More than a month after Zimbabwe's elections, the country's main opposition party, the Movement for Democratic Change (MDC) continues to insist that it has won the March 29 election against President Robert Mugabe's ZANU-PF party and does not need to participate in a planned runoff.
By restating its claimed victory, the likelihood of further confrontation between the two parties increases at a time of severe economic crisis and as pro-government militias continue a campaign of violence against opposition activists.
"We are convinced that the run-off is unnecessary considering the clear mandate that the people of Zimbabwe showed when they voted for change, dignity and jobs," Ms. Khupe said. "The MDC wishes to reiterate that this election was clearly won by the MDC.... It is for this reason that in the unlikely event of a run-off, the MDC will once again romp to victory by even a bigger margin."
Despite her reiteration of the MDC's victory, Khupe did not say whether the MDC will participate in the run-off. Analysts said this indecision by MDC might be costly in the future. Instead, Khupe called upon the Southern African Development Community (SADC) to assist in the verification of the results "as we feel that Zimbabwe Electoral Commission (ZEC) is in violation of SADC resolutions."
If Zimbabwe's opposition is sending mixed signals, so is the country's ruling party.
Pro-government militias have reportedly beaten opposition activists in the past month – killing 20 MDC supporters and displacing some 5,000 families, opposition leaders say. Some top government officials speak openly about the possibility of a power-sharing agreement with the opposition, an unthinkable idea just weeks ago.
The willingness of the ruling ZANU-PF party – the former militia movement that overthrew white colonial rule in 1979 – to consider sharing power with the MDC, an opposition party it once derided as a British colonial stooge, speaks volumes about the weakness and fractures within that party and its desperate attempt to hold onto power after the March 29 vote.
A tipping point has clearly been reached: further confrontation and violence on one side, and a mediated compromise on the other.
This could be the moment for MDC leader Morgan Tsvangirai, says Gordon Moyo, director of Bulawayo Agenda, a coalition of civil-society groups in Zimbabwe's second-largest city. "The MDC has the edge now. Mr. Mugabe lost the election, and his ZANU-PF says it is prepared to form a government of national unity with the MDC."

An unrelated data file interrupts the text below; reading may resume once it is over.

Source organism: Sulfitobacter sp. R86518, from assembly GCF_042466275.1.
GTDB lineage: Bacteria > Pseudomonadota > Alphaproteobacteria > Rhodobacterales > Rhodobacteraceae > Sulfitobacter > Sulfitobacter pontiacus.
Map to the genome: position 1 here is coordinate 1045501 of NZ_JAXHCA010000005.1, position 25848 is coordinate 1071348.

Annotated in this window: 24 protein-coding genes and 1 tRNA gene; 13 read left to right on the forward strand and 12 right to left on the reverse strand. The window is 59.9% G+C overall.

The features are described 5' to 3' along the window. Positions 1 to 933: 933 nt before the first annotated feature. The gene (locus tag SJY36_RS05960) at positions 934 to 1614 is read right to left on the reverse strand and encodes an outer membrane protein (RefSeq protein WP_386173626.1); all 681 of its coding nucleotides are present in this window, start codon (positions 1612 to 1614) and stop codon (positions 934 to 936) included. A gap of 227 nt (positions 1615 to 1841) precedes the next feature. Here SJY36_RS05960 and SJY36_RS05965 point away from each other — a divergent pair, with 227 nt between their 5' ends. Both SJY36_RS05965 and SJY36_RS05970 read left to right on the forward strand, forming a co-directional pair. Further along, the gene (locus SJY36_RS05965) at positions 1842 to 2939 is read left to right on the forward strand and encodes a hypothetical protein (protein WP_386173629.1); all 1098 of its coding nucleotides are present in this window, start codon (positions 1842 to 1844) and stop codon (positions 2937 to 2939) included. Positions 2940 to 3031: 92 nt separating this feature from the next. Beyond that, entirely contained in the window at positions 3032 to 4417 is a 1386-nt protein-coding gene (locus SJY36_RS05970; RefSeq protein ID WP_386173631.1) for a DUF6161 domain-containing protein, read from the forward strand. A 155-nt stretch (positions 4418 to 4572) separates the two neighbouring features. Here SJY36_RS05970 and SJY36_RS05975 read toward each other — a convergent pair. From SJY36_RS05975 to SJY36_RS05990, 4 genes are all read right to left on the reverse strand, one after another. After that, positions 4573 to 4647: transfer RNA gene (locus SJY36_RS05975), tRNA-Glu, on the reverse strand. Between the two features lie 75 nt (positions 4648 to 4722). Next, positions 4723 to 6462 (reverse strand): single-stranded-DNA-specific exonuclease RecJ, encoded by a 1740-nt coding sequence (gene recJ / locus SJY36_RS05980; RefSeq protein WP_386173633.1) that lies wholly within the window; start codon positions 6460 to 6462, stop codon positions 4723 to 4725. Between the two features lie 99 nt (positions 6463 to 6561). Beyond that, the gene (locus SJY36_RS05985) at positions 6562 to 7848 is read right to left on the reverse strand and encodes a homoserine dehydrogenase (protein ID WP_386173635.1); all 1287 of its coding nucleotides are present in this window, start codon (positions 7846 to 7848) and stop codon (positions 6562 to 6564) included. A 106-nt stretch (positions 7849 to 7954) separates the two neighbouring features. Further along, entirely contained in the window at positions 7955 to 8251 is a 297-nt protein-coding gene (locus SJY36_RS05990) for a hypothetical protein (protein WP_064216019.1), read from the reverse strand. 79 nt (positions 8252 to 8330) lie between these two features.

But the opposition must be very careful about entering a runoff election, after weeks of violence against its members, 20 of whom have been killed by pro-Mugabe militias, Mr. Moyo says. He says the MDC should insist that it will only take part in elections if Zimbabwe's neighbors – under the umbrella organization SADC – observe the elections and insist that Mugabe stop using militias to intimidate voters.
"They must demand the disbanding of the war veterans' militia, and the withdrawal of the Army from communities. They can renew their call for the SADC to mediate, and prepare the conditions where a runoff can take place."
Ongoing violence around the country may make this a bad time to hold a runoff, says University of Zimbabwe political science lecturer Simon Badza. "To be honest this is not the right time for an election because it will not be indicative of the will of the people. People are being beaten and killed," said Mr. Badza.
Not even the intervention of SADC and the African Union (AU) would stop Mugabe's government from pursuing a violent election campaign because they are determined to hang on to power, Badza says.
"It would not help because Zimbabwe is exercising its own sense of sovereignty from an absolute sense. In times of political challenges like these ones, Mugabe does not listen to anyone."
• A journalist who could not be named for security reasons contributed from Harare.